A Quick Introduction to Backpropagation

Multiple Layers

Consider a network made of multiple layers, connected to some error function \( E(\cdot) \) at the top, as shown in the figure below.
Each layer takes in some input, transforms it in some fashion, and then produces some output, which is then passed on to the next layer, until the error layer is reached. Once the error is computed with respect to the target, corrective gradients are passed down to change the network parameters.

Current Input

A Generic Layer

Most layers can be represented as applying some function \(f(\cdot)\) with parameters \(w\), on the input vector \(x\) of length \(m\) to produce output \(y\) of length \(n\). We'll use \(i\) to index values of \(x\) and \(j\) to index values of \(y\) in the parts that follow.
Some layers might take in or produce multiple input/output values. A simple example is a loss layer which takes in input predictions and truth targets and then produces a corresponding error value.
Some layers might not have any parameters \(w\) but instead just apply a fixed function. Examples of such layers include loss layers and non-linearity layers such as sigmoid, tanh, ReLU.

Generic Layer

In the parts that follow, we'll look at some common layers and derive backpropagation equations for them.

Euclidean Loss Layer

The Euclidean Loss Layer takes in some input \(x\) and measures how far this input is from the expected targets \(t\) using the equation below. This layer technically produces the amount of error as its output, but loss layers are the end of a network, and its output is not passed on to any layer. So, our \(y\) here is non-existent. Also, this error (loss) function is not parameterized by any weights \(w\) as shown below.

Error \( = E = \displaystyle\frac{1}{2}\displaystyle\sum_{i=1}^m (x_i - t_i)^2 \)

Generic Layer

\begin{align} \frac{\partial E}{\partial x_i} &= \frac{1}{2} \cdot 2 \cdot (x_i - t_i) = (x_i - t_i)\\ \delta x &= \left[ \frac{\partial E}{\partial x_i} \right]_i = x - t \end{align} \(\delta x\) and \( t \) are of size \(m \times 1\) $$ \boxed{ \begin{align} \delta x &= x - t \\ \delta w &= \text{N.A.} \end{align} } $$

Log Loss Layer

The log loss also measure the deviation of the input \(x\) from the true output targets \(t\), but using a different equation shown below.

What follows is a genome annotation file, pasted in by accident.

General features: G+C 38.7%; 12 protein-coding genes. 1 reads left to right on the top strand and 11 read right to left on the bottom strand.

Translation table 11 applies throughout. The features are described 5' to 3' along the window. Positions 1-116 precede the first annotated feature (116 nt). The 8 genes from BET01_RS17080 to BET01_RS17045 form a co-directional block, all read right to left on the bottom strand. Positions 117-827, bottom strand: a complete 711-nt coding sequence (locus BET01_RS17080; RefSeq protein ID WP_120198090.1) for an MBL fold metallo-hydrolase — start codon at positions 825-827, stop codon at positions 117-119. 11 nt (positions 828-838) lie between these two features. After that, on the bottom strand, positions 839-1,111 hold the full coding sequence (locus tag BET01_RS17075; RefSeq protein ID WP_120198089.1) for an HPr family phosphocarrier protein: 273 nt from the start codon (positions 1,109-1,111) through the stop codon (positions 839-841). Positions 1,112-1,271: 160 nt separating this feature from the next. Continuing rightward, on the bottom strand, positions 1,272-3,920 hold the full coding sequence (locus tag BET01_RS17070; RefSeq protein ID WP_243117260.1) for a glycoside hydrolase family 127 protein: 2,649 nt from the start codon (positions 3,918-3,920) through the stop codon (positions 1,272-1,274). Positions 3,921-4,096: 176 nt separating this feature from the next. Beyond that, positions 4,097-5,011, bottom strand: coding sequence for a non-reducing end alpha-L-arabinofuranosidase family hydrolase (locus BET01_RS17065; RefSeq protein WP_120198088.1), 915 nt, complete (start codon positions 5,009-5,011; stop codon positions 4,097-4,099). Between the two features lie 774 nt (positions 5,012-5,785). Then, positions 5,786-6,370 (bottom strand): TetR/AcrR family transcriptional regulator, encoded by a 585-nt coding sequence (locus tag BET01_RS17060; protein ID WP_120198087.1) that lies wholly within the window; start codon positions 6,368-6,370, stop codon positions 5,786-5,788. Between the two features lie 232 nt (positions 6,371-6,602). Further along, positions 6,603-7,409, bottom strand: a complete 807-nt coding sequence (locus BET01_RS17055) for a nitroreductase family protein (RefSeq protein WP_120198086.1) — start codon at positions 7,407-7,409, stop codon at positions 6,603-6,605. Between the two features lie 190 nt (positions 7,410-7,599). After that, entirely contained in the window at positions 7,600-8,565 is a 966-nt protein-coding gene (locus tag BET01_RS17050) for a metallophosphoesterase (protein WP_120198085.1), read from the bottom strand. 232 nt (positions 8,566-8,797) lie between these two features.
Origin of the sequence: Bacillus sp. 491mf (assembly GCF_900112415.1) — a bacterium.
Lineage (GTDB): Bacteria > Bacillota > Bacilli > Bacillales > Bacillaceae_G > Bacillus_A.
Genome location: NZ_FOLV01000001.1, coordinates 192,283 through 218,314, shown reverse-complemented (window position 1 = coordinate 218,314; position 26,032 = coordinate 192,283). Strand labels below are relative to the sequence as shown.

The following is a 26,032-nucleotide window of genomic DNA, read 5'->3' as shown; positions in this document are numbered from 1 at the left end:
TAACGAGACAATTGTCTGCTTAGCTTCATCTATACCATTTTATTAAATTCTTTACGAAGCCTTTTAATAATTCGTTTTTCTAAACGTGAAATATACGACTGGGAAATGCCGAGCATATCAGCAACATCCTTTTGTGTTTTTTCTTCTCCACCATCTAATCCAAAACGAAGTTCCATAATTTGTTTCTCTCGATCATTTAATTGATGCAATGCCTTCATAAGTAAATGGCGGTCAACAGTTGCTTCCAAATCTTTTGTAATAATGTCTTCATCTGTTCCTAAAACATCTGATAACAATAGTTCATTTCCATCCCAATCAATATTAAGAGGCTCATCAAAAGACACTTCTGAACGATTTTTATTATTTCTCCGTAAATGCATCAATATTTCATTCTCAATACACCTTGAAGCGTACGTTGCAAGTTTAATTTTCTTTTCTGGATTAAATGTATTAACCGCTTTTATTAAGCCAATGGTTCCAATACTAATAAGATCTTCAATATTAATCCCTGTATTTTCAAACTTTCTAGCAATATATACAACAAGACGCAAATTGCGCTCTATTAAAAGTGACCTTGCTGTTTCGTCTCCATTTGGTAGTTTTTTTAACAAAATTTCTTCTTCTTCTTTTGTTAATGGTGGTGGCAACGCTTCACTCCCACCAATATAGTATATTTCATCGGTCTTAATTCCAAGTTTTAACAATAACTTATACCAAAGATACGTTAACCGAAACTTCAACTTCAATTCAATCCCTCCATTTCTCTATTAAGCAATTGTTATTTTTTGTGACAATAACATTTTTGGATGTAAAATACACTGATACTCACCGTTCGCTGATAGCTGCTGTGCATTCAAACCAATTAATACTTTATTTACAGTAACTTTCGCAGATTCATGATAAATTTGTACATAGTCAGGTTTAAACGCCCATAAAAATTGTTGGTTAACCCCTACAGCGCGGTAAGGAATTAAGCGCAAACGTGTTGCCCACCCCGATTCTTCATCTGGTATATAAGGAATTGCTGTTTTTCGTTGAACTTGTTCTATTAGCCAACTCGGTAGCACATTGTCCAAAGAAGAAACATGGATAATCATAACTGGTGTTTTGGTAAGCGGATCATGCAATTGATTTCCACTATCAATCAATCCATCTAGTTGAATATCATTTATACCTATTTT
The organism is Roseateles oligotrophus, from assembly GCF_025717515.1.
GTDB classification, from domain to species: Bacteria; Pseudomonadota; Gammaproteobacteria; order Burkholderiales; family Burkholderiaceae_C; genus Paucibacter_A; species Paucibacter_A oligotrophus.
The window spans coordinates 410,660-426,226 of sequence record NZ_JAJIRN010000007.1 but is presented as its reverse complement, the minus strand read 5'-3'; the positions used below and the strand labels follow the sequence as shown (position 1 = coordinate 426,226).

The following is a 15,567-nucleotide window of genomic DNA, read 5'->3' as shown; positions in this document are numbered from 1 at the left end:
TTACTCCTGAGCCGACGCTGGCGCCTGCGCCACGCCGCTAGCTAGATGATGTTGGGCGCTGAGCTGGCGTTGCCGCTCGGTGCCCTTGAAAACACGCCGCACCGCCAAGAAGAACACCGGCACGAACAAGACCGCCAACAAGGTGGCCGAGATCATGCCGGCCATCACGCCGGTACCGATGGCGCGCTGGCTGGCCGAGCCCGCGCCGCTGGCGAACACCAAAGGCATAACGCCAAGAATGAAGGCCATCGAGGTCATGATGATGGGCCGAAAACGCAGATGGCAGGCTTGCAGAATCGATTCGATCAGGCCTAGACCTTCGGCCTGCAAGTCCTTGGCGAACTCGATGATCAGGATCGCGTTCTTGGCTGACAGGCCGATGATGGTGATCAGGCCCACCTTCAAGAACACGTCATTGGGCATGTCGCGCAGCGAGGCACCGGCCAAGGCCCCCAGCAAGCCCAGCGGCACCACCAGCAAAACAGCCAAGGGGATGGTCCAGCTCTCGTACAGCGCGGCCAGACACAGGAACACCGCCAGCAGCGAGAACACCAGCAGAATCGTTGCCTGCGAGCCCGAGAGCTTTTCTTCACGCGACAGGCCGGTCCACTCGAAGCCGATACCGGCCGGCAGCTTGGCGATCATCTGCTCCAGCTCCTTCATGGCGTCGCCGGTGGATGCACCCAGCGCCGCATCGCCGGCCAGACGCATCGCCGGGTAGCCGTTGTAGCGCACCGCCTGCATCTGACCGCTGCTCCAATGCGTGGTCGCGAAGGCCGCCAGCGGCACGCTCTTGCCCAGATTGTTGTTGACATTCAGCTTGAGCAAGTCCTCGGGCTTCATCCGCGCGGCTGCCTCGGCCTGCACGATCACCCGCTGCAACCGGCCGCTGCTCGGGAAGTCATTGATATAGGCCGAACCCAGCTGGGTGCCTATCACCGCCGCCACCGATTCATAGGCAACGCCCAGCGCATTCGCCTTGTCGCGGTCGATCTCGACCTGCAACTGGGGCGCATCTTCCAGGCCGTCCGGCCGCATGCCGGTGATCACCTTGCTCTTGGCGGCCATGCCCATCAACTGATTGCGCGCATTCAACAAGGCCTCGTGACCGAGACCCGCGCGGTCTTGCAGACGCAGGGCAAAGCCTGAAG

Error \( = E = -\displaystyle\sum_{i=1}^m t_i \log x_i \)

\begin{align} \frac{\partial E}{\partial x_i} &= -\frac{t_i}{x_i} \\ \delta x &= \left[ \frac{\partial E}{\partial x_i} \right]_i = - t \odot \frac{1}{x} \end{align} \(\delta x\) and \( t \) are of size \(m \times 1\) $$ \boxed{ \begin{align} \delta x &= - t \odot \frac{1}{x} \\ \delta w &= \text{N.A.} \end{align} } $$

Sigmoid Layer

The sigmoid layer takes in some input \(x\) and applies the sigmoid function on each value in \(x\) to produce output \(y\). The sigmoid function too, does not have any parameters \(w\). It just applies a fixed transformation shown below, on each input value. $$ y_i = \frac{1}{1+e^{-x_i}} $$

Sigmoid Layer

\begin{align} \frac{\partial E}{\partial x_i} &= \frac{\partial E}{\partial y_i} \cdot \frac{\partial y_i}{\partial x_i} = \delta y_i \cdot \frac{\partial y_i}{\partial x_i}\\ \frac{\partial y_i}{\partial x_i} &= \frac{e^{-x_i}}{(1+e^{-x_i})^2} = y_i \cdot (1-y_i)\\ \therefore \frac{\partial E}{\partial x_i} &= \delta y_i \cdot y_i \cdot (1-y_i)\\ \delta x &= \left[ \frac{\partial E}{\partial x_i} \right]_i = \delta y \odot y \odot (1-y) \end{align} Note that in this layer, \( m=n \)
\(\delta x\) is of size \(m \times 1\), \(\delta y\) is of size \(n \times 1\), \(y\) and \((1-y)\) are of size \(n \times 1\) $$ \boxed{ \begin{align} \delta x &= \delta y \odot y \odot (1-y) \\ \delta w &= \text{N.A.} \end{align} } $$

Softmax Layer